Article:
When it comes to building a smart home, there are endless brands and products to choose from. Whatever it is that you’re looking for, you will likely find a HomeKit version of it. A significant portion of smart home appliances are platform agnostic anyway — as long as you find the HomeKit compatibility tag on it, you will be able to set it up through Apple’s Home app. When I’m browsing through smart appliances, I just search for ones that support HomeKit. This way I’m not forced to depend on Google Home. Additionally, Apple Home syncs to the Mac, too.
Google offers its Fit app on iOS. The app requests access to HealthKit to import and sync your fitness-related data. Apple Health remains the core app for this purpose on iPhones. It’s worth noting, though, that Google Fit allows you to measure your heart rate on an iPhone without a smartwatch. So if you don’t want to buy a wearable and are interested in knowing your BPM, then Google Fit could be a tempting app to keep installed. The app is also capable of measuring your respiratory rate. I personally depend on my Apple Watch to keep track of my heart rate — Fit is useless to me.
This is a service that Apple struggles to compete with, relatively speaking. Google Maps, especially in third world countries, is much more populated, detailed, and accurate than Apple’s. When I used to live in Lebanon, Apple Maps was pretty much useless. However, as a local, I didn’t depend on maps much. That’s because the country is tiny, I was generally familiar with the areas associated with my routines, and I didn’t do a lot of exploring on my own.
Last year I moved to Turkey, and that changed everything. For starters, Istanbul is gigantic — coming from a city as small as Beirut. Secondly, I don’t speak Turkish, so I have to completely depend on maps to find my way around. While Apple Maps in Turkey is not as much of a ghost town as it is in Lebanon, it still isn’t complete. Additionally, it doesn’t support saving maps for offline navigation. I do have mobile data at all times, but I still like keeping an offline map available as a just in case thing.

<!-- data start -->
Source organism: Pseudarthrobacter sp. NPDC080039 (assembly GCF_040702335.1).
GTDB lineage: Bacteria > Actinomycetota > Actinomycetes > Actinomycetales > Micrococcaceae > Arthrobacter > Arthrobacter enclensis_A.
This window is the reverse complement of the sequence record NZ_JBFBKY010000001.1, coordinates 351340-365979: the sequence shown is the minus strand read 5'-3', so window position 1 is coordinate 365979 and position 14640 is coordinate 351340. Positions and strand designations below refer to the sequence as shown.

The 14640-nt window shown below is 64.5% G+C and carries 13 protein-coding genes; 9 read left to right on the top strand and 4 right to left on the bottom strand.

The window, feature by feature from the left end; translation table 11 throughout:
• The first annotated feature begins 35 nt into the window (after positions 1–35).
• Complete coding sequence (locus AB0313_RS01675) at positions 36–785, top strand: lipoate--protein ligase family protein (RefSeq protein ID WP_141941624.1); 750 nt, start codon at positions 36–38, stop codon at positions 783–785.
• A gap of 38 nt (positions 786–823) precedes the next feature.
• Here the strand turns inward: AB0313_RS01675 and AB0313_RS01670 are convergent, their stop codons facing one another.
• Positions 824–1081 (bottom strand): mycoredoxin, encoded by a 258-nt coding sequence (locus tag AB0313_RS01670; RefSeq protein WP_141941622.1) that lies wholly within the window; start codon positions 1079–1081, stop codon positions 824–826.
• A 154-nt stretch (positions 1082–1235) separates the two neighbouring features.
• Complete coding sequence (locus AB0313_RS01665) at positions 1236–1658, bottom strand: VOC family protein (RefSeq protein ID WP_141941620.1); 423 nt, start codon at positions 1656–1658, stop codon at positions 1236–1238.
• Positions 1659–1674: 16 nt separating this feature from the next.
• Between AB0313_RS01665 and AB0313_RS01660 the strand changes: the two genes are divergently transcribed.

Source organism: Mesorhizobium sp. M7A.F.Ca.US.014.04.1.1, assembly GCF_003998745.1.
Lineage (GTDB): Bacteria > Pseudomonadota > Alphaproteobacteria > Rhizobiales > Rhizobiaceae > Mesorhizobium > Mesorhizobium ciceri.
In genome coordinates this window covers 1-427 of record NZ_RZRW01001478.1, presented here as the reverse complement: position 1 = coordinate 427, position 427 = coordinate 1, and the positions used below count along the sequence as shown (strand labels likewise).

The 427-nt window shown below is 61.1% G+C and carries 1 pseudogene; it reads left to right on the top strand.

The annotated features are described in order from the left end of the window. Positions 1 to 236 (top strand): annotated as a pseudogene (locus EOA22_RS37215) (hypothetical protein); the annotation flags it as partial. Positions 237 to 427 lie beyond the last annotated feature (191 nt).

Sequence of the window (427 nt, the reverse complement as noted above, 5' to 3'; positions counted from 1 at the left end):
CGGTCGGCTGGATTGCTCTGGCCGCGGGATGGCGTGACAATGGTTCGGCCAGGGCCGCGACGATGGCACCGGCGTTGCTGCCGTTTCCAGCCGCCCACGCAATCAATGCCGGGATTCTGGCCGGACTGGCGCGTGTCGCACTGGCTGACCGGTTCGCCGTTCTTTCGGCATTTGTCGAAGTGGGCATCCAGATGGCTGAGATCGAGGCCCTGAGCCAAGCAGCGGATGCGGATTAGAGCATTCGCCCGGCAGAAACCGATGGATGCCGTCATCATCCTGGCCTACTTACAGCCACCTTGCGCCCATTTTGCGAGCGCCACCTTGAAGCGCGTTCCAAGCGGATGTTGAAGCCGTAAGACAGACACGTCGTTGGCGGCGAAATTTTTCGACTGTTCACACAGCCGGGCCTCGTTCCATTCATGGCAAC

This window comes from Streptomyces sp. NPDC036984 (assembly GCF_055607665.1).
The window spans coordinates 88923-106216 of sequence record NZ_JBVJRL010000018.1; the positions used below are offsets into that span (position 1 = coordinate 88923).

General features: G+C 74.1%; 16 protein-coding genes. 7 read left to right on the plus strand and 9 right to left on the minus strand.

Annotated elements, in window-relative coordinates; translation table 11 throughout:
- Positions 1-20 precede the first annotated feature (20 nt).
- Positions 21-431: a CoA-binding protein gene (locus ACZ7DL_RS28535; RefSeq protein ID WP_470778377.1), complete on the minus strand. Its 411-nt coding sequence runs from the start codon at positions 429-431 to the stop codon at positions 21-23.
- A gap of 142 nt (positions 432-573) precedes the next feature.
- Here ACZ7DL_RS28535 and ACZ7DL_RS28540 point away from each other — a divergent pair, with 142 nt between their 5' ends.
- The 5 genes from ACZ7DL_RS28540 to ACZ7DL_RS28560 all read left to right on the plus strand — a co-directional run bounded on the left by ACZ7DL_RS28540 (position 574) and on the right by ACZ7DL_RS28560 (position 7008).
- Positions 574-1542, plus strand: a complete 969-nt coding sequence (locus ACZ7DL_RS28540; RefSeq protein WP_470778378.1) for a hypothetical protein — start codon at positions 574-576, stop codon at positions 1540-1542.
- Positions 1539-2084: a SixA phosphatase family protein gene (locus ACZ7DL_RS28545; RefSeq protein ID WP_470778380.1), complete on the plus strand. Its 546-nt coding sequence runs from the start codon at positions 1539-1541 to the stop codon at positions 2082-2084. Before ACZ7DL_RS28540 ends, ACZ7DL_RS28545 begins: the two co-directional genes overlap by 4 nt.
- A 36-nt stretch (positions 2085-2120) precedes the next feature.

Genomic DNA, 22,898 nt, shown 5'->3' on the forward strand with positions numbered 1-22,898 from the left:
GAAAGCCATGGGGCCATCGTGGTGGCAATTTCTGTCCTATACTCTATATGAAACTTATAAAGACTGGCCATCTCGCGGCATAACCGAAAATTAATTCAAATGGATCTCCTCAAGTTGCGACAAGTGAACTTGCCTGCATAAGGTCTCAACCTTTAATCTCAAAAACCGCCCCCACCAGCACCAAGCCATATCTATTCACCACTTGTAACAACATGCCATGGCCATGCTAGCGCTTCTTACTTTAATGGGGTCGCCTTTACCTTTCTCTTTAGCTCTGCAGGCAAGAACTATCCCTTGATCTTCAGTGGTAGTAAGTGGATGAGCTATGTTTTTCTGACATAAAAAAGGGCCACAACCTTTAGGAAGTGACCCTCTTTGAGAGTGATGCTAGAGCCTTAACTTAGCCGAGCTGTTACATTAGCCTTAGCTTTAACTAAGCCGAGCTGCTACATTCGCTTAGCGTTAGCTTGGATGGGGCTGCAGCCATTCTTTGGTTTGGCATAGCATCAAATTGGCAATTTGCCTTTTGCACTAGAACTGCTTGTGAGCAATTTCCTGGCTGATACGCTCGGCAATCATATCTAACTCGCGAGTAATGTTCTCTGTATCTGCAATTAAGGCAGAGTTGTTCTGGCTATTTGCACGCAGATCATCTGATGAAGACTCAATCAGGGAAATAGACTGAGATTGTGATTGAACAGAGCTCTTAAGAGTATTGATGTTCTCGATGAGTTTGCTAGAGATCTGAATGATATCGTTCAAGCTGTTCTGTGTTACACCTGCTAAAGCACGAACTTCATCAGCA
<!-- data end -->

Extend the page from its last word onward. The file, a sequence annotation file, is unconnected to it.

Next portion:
Another advantage of using Google’s is navigation through public transport. The app displays the exact schedules, numbers, and stations of busses/metros you have to go through. Apple’s neither supports this nor street view in the region. That’s how I ended up a prisoner to Google Maps. But hey — Apple Maps has a macOS app.
I understand that Apple’s is more populated in first world countries, especially the US. So if you live there, you will likely have no trouble completely depending on it and ditching Google’s. I’ve tried so many times to uninstall Google Maps here, but it always finds its way back to my iPhone. So that’s one service stopping me for the time being from achieving the de-Googled life again.
That’s the other Google service I can’t get rid of. Apple introduced its Translate app on iOS 14 — which was followed by the release of the iPad app on iPadOS 15. However, macOS still lacks an Apple Translate app. Additionally, the company only supports around a dozen languages, while Google supports over a hundred. You’d think the few languages the Cupertino giant supports have been perfected — but no. As an Arabic/English bilingual, I’ve tested this language pair on both services. Google’s Arabic translations are notably more human. While Apple’s might be grammatically and semantically correct (most of the time), they don’t sound as natural.
This makes complete sense, considering Apple has just entered this domain. Google Translate has been around for many years, which enables the company to provide more accurate translations through a richer database. It additionally can translate more advanced and complex walls of text without losing context. Both services support offline translations, but Google’s execution is more efficient and data-friendly. None of the languages I’ve downloaded on Google Translate exceed 100mb. On the contrary, downloading a single language on Apple Translate heated up my iPhone and consumed several hundred megabytes of storage.
As someone who only needs a translation app for the Turkish/English language pair, Apple’s isn’t an option. That’s because Turkish isn’t one of the few available languages. And most of the locals here don’t speak English, so I can’t depend on that as a lingua franca. What frustrates me, though, is that the Apple Translate app and system-wide translations (such as in Safari and Messages) are neatly built. It’s just that Apple doesn’t have Google’s database. It’s like riding a fancy, shiny car with a broken engine. So if you live in your homeland or in a country that you speak the language of, this is a Google service you can likely ditch.